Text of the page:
Truck Driver Fatigue: A Leading Cause of Truck Accidents and Why It’s So Dangerous
No matter how safe and defensively we drive, accidents happen. When those accidents include a tired driver who is operating a large tractor-trailer, dump truck, or cargo trailer, the results can be tragic. We intuitively know that a truck accident can be much more harmful than a collision between two smaller cars. However, the Federal Motor Carrier Safety Administration put a number on that knowing: according to 2014 statistics, nearly three-quarters – 72 percent – of trucking accidents that resulted in fatalities involved tractor-trailers. Read on to learn more about truck driver fatigue as a leading contributing factor to truck accidents and how an investigation into a truck accident requires a unique approach to determining what happened and why.
Tired Truck Drivers and Accidents
Fatigue. We see plenty of accidents on the road caused by tired or stressed auto drivers, so it’s no surprise that truck drivers, who often drive for up to a week at a time with few breaks (and sleep in their truck, no less) fall prey to the dangers of driver fatigue. Driving while tired is nearly as risky as driving while under the influence of drugs or alcohol. In fact, according to the Centers for Disease Control and Prevention, a driver who has been awake for 18 hours has the same risk while driving as someone who has a blood-alcohol level of 0.05 percent. In the study, the CDC also referred to a National Highway Traffic Safety Administration finding that between 2005 and 2009, 83,000 accidents occurred nationwide due to drowsy driving annually. While that includes autos and trucks, several accidents caused by non-alert, tired drivers are quite startling.
Why is fatigue so dangerous? Well, in addition to it causing less alertness and defensive driving, it can actually cause drivers to lose consciousness for short periods of time. Imagine what could happen in 15 seconds of unconsciousness behind the wheel of a tractor-trailer! These are called microsleeps, which, according to the National Center for Biotechnology Information, a division of the National Institutes of Health, are 1- to 15-second periods of sleep that can have potentially fatal outcomes.
Most cases of microsleep are caused by poor sleep habits or even one sleepless night. Microsleep can also be caused by an interruption to the person’s natural body rhythms – something a 15-hour on-duty shift could easily cause (see below). There are many causes of microsleep, and all of them create a hazardous potential on the road.
How Truck Drivers’ Schedules Increase Accident Potential
According to the United States Government, truck drivers must follow On Duty Time / Hours of Service regulations to prevent them from operating unsustainable and unsafe shifts. The Federal Motor Carrier Safety Administration has placed a limit of 15 hours on-duty allowed at a time and 10 hours of active driving for truck drivers. In adverse conditions, they may extend that limit to two hours.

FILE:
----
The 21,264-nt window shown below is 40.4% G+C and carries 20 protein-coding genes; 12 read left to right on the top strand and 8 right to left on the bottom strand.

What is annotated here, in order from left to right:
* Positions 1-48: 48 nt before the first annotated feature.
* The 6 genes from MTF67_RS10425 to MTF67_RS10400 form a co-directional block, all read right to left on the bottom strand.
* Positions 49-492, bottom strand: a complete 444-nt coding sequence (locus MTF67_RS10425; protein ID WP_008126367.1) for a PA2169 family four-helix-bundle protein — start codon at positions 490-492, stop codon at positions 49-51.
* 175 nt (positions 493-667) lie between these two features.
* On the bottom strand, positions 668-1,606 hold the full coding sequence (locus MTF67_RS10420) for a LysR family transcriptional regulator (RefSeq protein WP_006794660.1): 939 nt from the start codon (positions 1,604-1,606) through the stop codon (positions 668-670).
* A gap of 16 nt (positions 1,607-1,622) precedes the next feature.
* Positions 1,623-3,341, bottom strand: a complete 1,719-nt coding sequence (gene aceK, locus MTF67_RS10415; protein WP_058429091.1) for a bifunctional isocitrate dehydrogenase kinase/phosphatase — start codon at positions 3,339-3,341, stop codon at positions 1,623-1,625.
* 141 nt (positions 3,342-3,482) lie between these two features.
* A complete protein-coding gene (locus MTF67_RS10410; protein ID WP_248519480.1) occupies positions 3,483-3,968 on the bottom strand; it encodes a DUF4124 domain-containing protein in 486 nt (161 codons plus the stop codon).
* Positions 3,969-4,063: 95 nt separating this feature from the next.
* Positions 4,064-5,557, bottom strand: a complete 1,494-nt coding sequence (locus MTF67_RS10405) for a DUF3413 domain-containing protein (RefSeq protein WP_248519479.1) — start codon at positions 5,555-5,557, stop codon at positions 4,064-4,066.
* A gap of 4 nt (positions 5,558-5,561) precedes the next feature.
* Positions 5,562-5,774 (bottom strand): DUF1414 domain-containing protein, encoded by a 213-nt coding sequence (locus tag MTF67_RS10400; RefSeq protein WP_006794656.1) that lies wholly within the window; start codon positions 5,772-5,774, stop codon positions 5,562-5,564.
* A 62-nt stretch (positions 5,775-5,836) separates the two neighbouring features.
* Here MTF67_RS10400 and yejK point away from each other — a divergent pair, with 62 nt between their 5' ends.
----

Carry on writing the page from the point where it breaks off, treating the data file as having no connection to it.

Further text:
These hours sound extensive in themselves, but when you count the number of days they’re allowed to drive consecutively, you understand why truck driver fatigue is such a dangerous problem. According to the FMCSA regulations, drivers may have a seven or eight-day stretch of consecutive work. While during that time, they are allowed to drive no more than 60 hours (in seven days) or 70 hours (in eight days), Which means over 8 ½ hours of driving each day. After being off-duty for 10 straight hours, a driver may drive 11 hours. These regulations are meant to keep drivers and other motorists safe, and in most cases, they certainly do. However, because many drivers choose to drive at night to avoid traffic, and as such face, the monotony of open roads and sleepy towns, their own risk of microsleep is greatly increased with these types of hours.
Injured in an Accident with a Drowsy Truck Driver in New Jersey? Call today
You deserve to receive the full amount of financial compensation if you were in an accident that involved a large truck in New Jersey. If you face medical expenses, lost wages, emotional and physical trauma due to the truck accident, there are many reasons why it is important to have a truck and commercial vehicle accident lawyer advocating for you. The highly experienced truck accident attorneys at KCR Law Firm are on your side.
Investigating a truck accident takes a bit of a different approach than investigating a car accident to determine fault. For one thing, truck drivers are required to keep a driving log. Reviewing this log will show whether the truck driver was following the federal Hours of Service regulations, and therefore, whether the driver may have been driving drowsy. Additionally, many trucking companies keep track of driver drowsiness by installing in-cab recorders that capture signs of fatigue. These recordings can be requested by our firm.
If you have injuries from an accident with a tired truck driver in towns such as Pennington, Lambertville, Hopewell, Titusville, Florence, or Trenton get in contact us at 609-528-2596 or fill out our online contact form to schedule a free and confidential consultation with the attorneys at Kamensky, Cohen & Riechelson, where we focus on success and client satisfaction.